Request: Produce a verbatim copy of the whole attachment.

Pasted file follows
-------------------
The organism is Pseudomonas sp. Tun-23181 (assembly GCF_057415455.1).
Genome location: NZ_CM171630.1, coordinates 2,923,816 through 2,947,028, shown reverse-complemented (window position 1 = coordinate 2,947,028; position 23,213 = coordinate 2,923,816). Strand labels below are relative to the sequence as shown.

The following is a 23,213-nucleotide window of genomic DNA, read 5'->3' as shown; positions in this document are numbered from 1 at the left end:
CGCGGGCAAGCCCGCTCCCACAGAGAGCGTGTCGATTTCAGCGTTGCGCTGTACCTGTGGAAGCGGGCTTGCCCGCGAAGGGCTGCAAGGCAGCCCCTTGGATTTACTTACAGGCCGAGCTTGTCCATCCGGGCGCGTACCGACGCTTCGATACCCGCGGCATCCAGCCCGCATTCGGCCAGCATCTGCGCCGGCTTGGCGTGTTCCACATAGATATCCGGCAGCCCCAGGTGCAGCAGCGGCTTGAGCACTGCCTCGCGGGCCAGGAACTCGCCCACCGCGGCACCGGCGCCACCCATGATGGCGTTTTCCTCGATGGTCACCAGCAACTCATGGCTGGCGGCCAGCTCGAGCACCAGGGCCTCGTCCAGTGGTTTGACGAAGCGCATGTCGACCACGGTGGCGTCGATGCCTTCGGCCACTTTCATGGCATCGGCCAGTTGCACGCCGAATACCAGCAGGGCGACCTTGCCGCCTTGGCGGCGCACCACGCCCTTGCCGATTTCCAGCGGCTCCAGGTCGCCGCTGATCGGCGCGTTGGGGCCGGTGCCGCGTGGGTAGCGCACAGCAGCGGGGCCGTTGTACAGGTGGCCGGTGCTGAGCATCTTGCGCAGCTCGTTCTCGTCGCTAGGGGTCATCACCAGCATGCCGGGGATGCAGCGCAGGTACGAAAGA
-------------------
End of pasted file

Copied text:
The organism is Pseudomonas sp. Tun-23181 (assembly GCF_057415455.1).
Genome location: NZ_CM171630.1, coordinates 2,923,816 through 2,947,028, shown reverse-complemented (window position 1 = coordinate 2,947,028; position 23,213 = coordinate 2,923,816). Strand labels below are relative to the sequence as shown.

The following is a 23,213-nucleotide window of genomic DNA, read 5'->3' as shown; positions in this document are numbered from 1 at the left end:
CGCGGGCAAGCCCGCTCCCACAGAGAGCGTGTCGATTTCAGCGTTGCGCTGTACCTGTGGAAGCGGGCTTGCCCGCGAAGGGCTGCAAGGCAGCCCCTTGGATTTACTTACAGGCCGAGCTTGTCCATCCGGGCGCGTACCGACGCTTCGATACCCGCGGCATCCAGCCCGCATTCGGCCAGCATCTGCGCCGGCTTGGCGTGTTCCACATAGATATCCGGCAGCCCCAGGTGCAGCAGCGGCTTGAGCACTGCCTCGCGGGCCAGGAACTCGCCCACCGCGGCACCGGCGCCACCCATGATGGCGTTTTCCTCGATGGTCACCAGCAACTCATGGCTGGCGGCCAGCTCGAGCACCAGGGCCTCGTCCAGTGGTTTGACGAAGCGCATGTCGACCACGGTGGCGTCGATGCCTTCGGCCACTTTCATGGCATCGGCCAGTTGCACGCCGAATACCAGCAGGGCGACCTTGCCGCCTTGGCGGCGCACCACGCCCTTGCCGATTTCCAGCGGCTCCAGGTCGCCGCTGATCGGCGCGTTGGGGCCGGTGCCGCGTGGGTAGCGCACAGCAGCGGGGCCGTTGTACAGGTGGCCGGTGCTGAGCATCTTGCGCAGCTCGTTCTCGTCGCTAGGGGTCATCACCAGCATGCCGGGGATGCAGCGCAGGTACGAAAGA